Aryna Sabalenka is the last seed standing in the Last 4 in Cincinnati, as World No 7 Jessica Pegula fell to Caroline Garcia, and Madison Keys and Petra Kvitova defeated Elena Rybakina and Alja Tomljanovic respectively to reach the quarter-finals of the Western & Southern Open on Friday.
This season was really crazy for me, a lot of challenges. I'm super proud of myself that I was able to handle all these tough moments this year, and I was able to fight. Even if something didn't work, I still kept trying my best, still fighting for it. I'm super happy to be in another semi-final, and I will do my best tomorrow. Aryna Sabalenka
Sabalenka, the 6th seed from Belarus, surged past Zhang Shuai in an hour 49 minutes, 6-4 7-6(1), to make her first hard-court semi-final since the US Open last year, beating the Chinese for a 4th time in 5 meetings, and all in straight sets.
She was made to fight back from several deficits on Friday, winning the first set from 3-4 down, and also finding herself a break down, 4 times, in the second.
In the latter stages, though, Sabalenka found her best tennis when Zhang served for the second set at 5-4, and broke her to love, and then, after the Chinese won the first point of the breaker, the Belarusian pocketed 7 straight points in a row to snatch the match.
Sabalenka also had saved 2 break points at 5-5, holding serve from 15-40 behind.
“It was a tough match and she played unbelievable tennis,” Sabalenka said after her win. “I’m super happy that, even if my serve didn’t work well today in the second set, I was able to stay focused in return games.
“I did everything I could to stay focused in return games!”
In a high-quality contest off the ground, Sabalenka struck 43 winners to 31 unforced errors, while Zhang totalled 15 winners to just 7 miscues but ultimately was unable to withstand the barrage.
Having struggled with her serve since the WTA Finals last year, Sabalenka has brought on a biomechanics specialist to help address her motion.
“This season was really crazy for me, a lot of challenges,” Sabalenka admitted. “I’m super proud of myself that I was able to handle all these tough moments this year, and I was able to fight.
“Even if something didn’t work, I still kept trying my best, still fighting for it.
“I’m super happy to be in another semi-final, and I will do my best tomorrow.”
Sabalenka is bidding for her 3rd final of the season, after finishing as the runner-up to Iga Swiatek at the Porsche Tennis Grand Prix in Stuttgart, indoors on clay, and to Veronika Kudermetova at the Libema Open on grass.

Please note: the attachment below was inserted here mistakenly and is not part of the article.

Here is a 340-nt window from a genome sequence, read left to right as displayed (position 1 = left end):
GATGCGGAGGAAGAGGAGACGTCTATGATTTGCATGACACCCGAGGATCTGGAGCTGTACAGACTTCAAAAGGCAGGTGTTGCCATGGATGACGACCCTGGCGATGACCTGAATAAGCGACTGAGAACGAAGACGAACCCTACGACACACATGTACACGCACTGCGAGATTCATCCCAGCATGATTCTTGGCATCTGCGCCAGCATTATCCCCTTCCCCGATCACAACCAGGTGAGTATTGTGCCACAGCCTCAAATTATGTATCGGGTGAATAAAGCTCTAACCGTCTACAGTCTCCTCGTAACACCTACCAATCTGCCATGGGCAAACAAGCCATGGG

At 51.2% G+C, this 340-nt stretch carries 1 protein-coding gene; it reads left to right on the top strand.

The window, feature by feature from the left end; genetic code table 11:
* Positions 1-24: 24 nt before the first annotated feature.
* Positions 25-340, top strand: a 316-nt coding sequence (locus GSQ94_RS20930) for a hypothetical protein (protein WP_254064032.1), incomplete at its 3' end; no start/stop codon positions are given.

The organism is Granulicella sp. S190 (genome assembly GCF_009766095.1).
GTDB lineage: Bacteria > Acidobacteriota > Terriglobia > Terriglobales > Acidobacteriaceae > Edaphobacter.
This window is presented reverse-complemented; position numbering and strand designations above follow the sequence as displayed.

To get there, Sabalenka will have to pass the hottest player in the draw, Garcia from France, who was a 6-1 7-5 winner over American No 1 Pegula in the nightcap match.
Ranked 35, Garcia had to come through qualifying to earn her main draw berth, and has proven impossible to stop in Cincy, becoming the first qualifier to make the semi-finals of the event since Akgul Amanmuradova in 2007.
After coming through in 3 sets against compatriot Diane Parry and then Germany’s Andrea Petkovic in qualifying, Garcia defeated two Top 10 opponents in Maria Sakkari, the World No 3 from Greece, and now 7th-seeded Pegula.
She is delighted with her recent form, but says performing consistently at the highest level is not easy.
“Yeah, it’s always a mixed feeling, I will say, because when you do bad, people forget about yourself pretty fast, and forget about what you did in the past,” said Garcia, the reigning French Open doubles champion, who has been ranked as high as No 4 in her career.
“As soon as you can get a couple of wins in a row under your belt and playing better tennis, it’s like you are a top star again, you know. Like you go from a loser to maybe one of the best players right now.
“Obviously, I guess, the experience from the past is going to help me to manage, and to make the good decision, and keep the good mindset, to keep it going.”
Garcia, who has won 2 titles this season, added that playing the qualifiers was challenging but the extra match-play has given her a confidence boost for the rest of the season.
“Quallies are not easy,” she said. “I had to play a lot of matches.
“It’s good for me, because it give me confidence, that the hard work we are doing is paying off, because I managed to go on court every time as easily as I can, and with good feeling in my legs.”
Garcia has been broken just 3 times in her 4 main draw matches, winning a tournament-best 93.5% of her service games.
Pegula, meanwhile, has opened up on her wealthy background as a member of one of the richest families in the United States, with her father Terry owning NFL’s Buffalo Bills and NHL’s Buffalo Sabres and worth an estimated $5.7 billion.
“No, I just mean, like, with my family and stuff, you know, I know I was more privileged than other people, and I’m aware of that,” the 28-year old said. “I try to be very down-to-earth, and I think I am.